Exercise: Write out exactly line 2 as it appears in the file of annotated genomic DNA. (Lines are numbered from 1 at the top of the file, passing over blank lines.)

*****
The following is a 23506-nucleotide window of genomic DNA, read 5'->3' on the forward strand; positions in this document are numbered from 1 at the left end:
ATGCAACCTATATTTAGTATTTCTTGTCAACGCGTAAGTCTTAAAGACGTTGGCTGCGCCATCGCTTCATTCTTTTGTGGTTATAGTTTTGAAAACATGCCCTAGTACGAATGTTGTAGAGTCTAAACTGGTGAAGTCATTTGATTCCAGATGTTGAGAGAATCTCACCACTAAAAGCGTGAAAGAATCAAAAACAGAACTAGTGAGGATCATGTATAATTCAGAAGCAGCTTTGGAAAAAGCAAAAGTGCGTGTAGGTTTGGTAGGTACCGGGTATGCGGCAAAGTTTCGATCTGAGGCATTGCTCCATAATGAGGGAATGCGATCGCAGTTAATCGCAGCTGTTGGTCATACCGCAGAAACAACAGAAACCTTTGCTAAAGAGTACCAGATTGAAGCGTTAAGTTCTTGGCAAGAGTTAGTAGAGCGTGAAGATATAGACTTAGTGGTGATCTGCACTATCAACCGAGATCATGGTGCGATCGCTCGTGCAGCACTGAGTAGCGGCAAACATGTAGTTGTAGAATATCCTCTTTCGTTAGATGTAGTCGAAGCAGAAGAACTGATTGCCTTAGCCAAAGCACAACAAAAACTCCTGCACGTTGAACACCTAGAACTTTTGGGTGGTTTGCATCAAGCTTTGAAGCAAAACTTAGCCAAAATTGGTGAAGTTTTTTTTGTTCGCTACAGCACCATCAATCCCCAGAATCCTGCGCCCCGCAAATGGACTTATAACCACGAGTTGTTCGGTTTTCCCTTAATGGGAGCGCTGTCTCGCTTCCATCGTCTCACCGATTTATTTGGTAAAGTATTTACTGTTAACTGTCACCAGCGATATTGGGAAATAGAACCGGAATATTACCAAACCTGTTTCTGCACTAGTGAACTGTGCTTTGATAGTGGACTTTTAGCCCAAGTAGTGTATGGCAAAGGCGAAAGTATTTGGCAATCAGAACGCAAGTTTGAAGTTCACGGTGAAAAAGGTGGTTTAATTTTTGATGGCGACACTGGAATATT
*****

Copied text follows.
ATGCAACCTATATTTAGTATTTCTTGTCAACGCGTAAGTCTTAAAGACGTTGGCTGCGCCATCGCTTCATTCTTTTGTGGTTATAGTTTTGAAAACATGCCCTAGTACGAATGTTGTAGAGTCTAAACTGGTGAAGTCATTTGATTCCAGATGTTGAGAGAATCTCACCACTAAAAGCGTGAAAGAATCAAAAACAGAACTAGTGAGGATCATGTATAATTCAGAAGCAGCTTTGGAAAAAGCAAAAGTGCGTGTAGGTTTGGTAGGTACCGGGTATGCGGCAAAGTTTCGATCTGAGGCATTGCTCCATAATGAGGGAATGCGATCGCAGTTAATCGCAGCTGTTGGTCATACCGCAGAAACAACAGAAACCTTTGCTAAAGAGTACCAGATTGAAGCGTTAAGTTCTTGGCAAGAGTTAGTAGAGCGTGAAGATATAGACTTAGTGGTGATCTGCACTATCAACCGAGATCATGGTGCGATCGCTCGTGCAGCACTGAGTAGCGGCAAACATGTAGTTGTAGAATATCCTCTTTCGTTAGATGTAGTCGAAGCAGAAGAACTGATTGCCTTAGCCAAAGCACAACAAAAACTCCTGCACGTTGAACACCTAGAACTTTTGGGTGGTTTGCATCAAGCTTTGAAGCAAAACTTAGCCAAAATTGGTGAAGTTTTTTTTGTTCGCTACAGCACCATCAATCCCCAGAATCCTGCGCCCCGCAAATGGACTTATAACCACGAGTTGTTCGGTTTTCCCTTAATGGGAGCGCTGTCTCGCTTCCATCGTCTCACCGATTTATTTGGTAAAGTATTTACTGTTAACTGTCACCAGCGATATTGGGAAATAGAACCGGAATATTACCAAACCTGTTTCTGCACTAGTGAACTGTGCTTTGATAGTGGACTTTTAGCCCAAGTAGTGTATGGCAAAGGCGAAAGTATTTGGCAATCAGAACGCAAGTTTGAAGTTCACGGTGAAAAAGGTGGTTTAATTTTTGATGGCGACACTGGAATATT